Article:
But back to the Bible: you don't actually have to leaf through it for long to get from the story of creation to the first lie. After Adam has eaten from the tree of knowledge, God asks him, “Adam, where are you?” And Adam replies: “I heard you coming, and I hid, because I was afraid, because I was naked.” Of course this is not true. Adam did not hide because of his finely tuned sense of wearing the appropriate attire. He did so because he had violated the ban on eating an apple and was afraid of punishment. This means that already the first words Adam says to God, the first words he ever utters, are a complete lie, uttered in an effort to escape punishment.
But if the lie is so firmly rooted in the human soul, why do human societies always try to make it taboo? In his controversial book “Totem and Taboo”, Sigmund Freud describes incest and patricide as two prohibitions that underlie the social order. One could say that the violation of these prohibitions would directly undermine, even make impossible, our coexistence. In contrast, there are symbolic taboos - such as the ban on eating a certain animal - whose transgression more indirectly affects the social order. Here the lie occupies a particularly interesting place.
It seems that we want to eradicate the lie and brand it a taboo
In order to understand our ambivalence towards the lie, we must bear in mind that human society requires the cooperation of a large number of individuals, which is based on trust. As historian Yuval Noah Harari shows, the greatest human achievements are based on the willingness of many individuals to focus their efforts on the same goal. And this willingness is based on complicated linguistic communication and the trust of the participants that their cooperation will bear fruit in the future. Whether we want to set up a listed company, build a “tower with a peak to the sky” (as the Bible says about the Tower of Babel), send a fleet of ships to a distant place, or establish a system of schooling, these ventures cannot be undertaken without a minimum of trust from those involved. If trust is really the glue that holds all human activity together, then the lie is a tangible threat to social cohesion. A bank that lies about its situation endangers the whole of economic stability, because the loss of confidence in the banks leads to the collapse of the economy. A spouse who is found to have lied endangers the stability of the whole family. It seems that we want to eradicate the lie and brand it a taboo because we see the breach of trust as a frontal attack on our society.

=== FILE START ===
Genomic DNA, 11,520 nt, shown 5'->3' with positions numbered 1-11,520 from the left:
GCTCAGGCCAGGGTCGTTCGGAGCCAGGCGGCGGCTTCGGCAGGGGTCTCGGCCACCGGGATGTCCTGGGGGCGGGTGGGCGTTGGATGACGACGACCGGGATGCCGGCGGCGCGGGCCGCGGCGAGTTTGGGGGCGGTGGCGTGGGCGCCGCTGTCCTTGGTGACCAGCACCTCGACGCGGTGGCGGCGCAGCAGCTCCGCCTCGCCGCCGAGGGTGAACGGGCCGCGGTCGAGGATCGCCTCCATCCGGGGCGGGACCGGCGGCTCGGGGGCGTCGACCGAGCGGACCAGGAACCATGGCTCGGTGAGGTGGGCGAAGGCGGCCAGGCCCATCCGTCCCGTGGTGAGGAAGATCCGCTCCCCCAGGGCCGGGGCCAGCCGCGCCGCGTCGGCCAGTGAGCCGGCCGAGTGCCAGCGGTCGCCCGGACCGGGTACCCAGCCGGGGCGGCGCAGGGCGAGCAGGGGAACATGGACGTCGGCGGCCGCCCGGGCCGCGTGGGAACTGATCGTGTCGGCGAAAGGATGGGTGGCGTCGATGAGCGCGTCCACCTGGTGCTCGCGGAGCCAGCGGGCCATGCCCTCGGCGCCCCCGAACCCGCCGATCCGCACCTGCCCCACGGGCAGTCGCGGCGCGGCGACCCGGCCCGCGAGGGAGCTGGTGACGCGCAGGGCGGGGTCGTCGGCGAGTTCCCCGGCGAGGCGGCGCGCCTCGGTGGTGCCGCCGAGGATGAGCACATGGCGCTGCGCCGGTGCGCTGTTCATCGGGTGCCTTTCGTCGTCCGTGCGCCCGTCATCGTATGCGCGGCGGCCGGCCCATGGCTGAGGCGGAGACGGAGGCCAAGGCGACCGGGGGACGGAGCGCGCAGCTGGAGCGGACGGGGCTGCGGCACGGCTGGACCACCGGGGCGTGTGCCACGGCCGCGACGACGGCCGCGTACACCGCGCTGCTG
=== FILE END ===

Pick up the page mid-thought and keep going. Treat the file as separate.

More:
On the other hand and in the same breath we teach our children to lie all the time. We rebuke them when they tell their grandmother that their casserole tastes awful, or when they point out that the man in the lift has funny ears. As adults, we avoid our tactless contemporaries who speak roughly and openly. Israeli society, of which I form part, rebukes journalists who reveal unpleasant things as “unpatriotic”. Doing this means effectively declaring that the truth is less dear to us than the lies that make us believe we are in the right. It seems that there is only a certain amount of truth that we can cope with - with our partners, in our relationship with our parents, with our children, with our history. Most of the time we would rather have our truth diluted and watered down. The hidden taboo, the lie, is publicly ostracised by everyone, but secretly sanctified. It is a fictional taboo, an absolute prohibition that includes occasional permission. Everyone condemns the lie, but no one can live without it.
Translated by Ruth Achlama and Jess Smee